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High school student’s research experience at NDSU leads to publication in major scientific journal

When 16-year-old Anna Bernhardt of New Salem, N.D., filled out papers to attend North Dakota Governor’s School, she didn’t know it would jump-start her journey to become a young scientist in a major way, leading to a significant research discovery in nanotechnology.

Bernhardt attended an intensive six-week program on the North Dakota State University campus in Fargo this past summer. The Governor’s School program provides selected academically-driven North Dakota high school sophomores and juniors an opportunity to learn about science, mathematics, English, business and performing or visual arts at the university level.

The science portion of the program pairs students with a mentor scientist and a research group to further develop laboratory skills. Bernhardt wrote “physics” as her lab preference. That led to the opportunity to work with Erik Hobbie and his research team in a lab in NDSU’s Research and Technology Park.

“I had never worked in this type of setting before and didn't really know what to expect on my first day,” Bernhardt said. “The biggest benefit of working in the lab was getting a taste of the true research experience. Without North Dakota Governor’s School, I would never have been able to have this experience, and surely wouldn't be so certain that I would like to do more research in the future. Also, it was wonderful to meet and work with the people in my lab.”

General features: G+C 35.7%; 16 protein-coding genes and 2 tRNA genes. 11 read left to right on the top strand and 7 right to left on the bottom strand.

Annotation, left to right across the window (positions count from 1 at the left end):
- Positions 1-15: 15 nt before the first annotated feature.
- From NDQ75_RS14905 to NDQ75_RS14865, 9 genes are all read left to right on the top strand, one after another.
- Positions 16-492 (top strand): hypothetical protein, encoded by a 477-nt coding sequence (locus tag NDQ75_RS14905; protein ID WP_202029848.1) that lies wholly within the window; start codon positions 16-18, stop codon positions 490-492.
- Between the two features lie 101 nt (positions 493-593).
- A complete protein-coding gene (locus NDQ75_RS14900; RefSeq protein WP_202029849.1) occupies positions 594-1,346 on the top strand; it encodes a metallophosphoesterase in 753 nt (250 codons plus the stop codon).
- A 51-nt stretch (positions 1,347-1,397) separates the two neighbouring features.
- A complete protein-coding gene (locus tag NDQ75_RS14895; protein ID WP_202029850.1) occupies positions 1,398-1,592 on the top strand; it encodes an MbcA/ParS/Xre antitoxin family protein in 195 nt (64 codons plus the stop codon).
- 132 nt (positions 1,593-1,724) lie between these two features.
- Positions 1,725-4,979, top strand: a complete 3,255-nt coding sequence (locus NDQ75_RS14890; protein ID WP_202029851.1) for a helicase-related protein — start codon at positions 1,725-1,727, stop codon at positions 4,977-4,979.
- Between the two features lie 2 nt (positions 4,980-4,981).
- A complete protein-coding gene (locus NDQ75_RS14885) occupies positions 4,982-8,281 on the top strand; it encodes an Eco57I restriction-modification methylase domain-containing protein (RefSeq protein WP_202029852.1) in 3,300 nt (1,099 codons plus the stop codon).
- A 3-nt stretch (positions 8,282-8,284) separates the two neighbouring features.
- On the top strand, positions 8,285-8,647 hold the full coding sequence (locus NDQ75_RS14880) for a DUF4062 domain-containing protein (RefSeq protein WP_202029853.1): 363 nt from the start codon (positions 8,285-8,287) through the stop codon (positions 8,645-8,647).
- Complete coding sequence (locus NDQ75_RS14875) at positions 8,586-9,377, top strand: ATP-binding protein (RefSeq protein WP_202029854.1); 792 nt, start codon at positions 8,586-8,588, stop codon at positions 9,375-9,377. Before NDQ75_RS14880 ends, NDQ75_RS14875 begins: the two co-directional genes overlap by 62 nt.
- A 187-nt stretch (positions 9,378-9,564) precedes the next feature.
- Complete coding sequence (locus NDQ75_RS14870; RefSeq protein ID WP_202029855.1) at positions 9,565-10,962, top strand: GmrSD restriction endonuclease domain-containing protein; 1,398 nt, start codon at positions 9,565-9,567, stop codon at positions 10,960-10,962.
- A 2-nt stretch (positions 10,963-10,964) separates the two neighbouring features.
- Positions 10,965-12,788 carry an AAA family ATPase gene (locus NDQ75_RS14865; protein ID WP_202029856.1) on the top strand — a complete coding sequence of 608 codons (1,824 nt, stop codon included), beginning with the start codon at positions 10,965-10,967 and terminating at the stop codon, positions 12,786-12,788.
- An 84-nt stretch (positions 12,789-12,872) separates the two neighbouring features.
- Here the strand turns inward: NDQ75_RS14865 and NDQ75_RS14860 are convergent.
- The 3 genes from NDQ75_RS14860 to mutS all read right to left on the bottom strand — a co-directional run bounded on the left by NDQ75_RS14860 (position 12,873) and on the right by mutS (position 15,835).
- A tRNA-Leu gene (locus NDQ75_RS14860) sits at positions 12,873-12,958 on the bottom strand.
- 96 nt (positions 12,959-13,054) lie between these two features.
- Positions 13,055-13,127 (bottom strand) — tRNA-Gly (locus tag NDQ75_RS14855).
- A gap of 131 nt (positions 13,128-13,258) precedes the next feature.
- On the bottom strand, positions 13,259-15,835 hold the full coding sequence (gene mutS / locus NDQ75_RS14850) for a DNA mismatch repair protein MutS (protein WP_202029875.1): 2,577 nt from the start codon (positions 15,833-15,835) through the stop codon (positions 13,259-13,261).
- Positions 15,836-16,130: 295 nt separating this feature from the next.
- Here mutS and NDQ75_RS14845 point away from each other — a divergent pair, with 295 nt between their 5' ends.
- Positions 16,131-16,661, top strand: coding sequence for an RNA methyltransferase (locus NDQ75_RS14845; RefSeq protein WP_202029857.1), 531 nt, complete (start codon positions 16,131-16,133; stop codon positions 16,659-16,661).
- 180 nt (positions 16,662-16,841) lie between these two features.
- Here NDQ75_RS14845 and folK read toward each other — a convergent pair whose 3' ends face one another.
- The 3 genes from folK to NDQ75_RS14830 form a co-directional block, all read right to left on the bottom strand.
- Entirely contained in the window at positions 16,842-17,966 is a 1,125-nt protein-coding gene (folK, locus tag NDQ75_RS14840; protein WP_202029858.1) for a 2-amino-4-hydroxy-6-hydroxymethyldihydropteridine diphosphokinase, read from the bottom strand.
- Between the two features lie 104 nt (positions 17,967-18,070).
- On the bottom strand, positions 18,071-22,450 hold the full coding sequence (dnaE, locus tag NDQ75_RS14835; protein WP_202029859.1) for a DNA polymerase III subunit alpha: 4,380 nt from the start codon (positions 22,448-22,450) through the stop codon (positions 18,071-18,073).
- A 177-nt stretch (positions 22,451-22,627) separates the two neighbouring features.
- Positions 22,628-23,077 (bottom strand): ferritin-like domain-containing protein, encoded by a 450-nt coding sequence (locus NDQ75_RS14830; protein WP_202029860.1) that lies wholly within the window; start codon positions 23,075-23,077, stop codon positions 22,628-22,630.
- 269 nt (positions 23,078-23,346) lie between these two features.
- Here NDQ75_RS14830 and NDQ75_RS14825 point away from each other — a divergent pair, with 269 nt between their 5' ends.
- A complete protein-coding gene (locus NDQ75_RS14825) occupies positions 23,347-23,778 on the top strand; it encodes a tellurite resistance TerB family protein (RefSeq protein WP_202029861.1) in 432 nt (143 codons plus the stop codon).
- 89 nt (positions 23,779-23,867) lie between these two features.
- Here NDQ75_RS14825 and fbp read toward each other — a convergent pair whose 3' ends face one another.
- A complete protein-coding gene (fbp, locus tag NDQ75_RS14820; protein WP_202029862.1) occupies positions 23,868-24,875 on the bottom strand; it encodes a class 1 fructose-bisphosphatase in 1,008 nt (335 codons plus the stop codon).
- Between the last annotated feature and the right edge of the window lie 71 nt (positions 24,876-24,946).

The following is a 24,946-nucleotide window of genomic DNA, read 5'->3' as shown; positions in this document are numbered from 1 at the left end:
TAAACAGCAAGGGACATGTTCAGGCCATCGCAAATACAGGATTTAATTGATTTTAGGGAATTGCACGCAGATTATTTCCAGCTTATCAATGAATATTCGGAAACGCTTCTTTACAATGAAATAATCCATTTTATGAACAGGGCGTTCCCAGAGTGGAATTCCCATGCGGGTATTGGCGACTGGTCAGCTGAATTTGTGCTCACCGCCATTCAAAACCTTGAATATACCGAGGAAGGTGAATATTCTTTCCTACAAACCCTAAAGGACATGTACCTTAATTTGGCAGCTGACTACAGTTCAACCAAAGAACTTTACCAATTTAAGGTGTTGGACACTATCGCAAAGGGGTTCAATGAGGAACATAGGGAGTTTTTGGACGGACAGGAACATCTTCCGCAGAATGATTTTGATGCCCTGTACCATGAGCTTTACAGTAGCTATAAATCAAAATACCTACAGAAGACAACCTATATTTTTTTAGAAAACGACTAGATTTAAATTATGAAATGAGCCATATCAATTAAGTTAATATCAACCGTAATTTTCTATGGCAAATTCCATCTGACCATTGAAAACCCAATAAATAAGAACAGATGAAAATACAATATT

While working in the NDSU lab, Bernhardt prepared single-wall carbon nanotube samples and participated in testing of the samples. “The experience of working in a research setting has helped me to decide that I would love to do more research in the future,” the young scientist said. 

The daughter of Marlys and Leon Morgenstern, Bernhardt has grown up on a farming and cattle operation near New Salem, N.D. There are 28 students in her class at New Salem-Almont High School. Bernhardt said while farming operations and single wall carbon nanotubes may not be directly related, “the work ethic and having a persistent attitude definitely applied to my experience in the lab.” When she graduates from high school, Bernhardt currently plans to major in physics.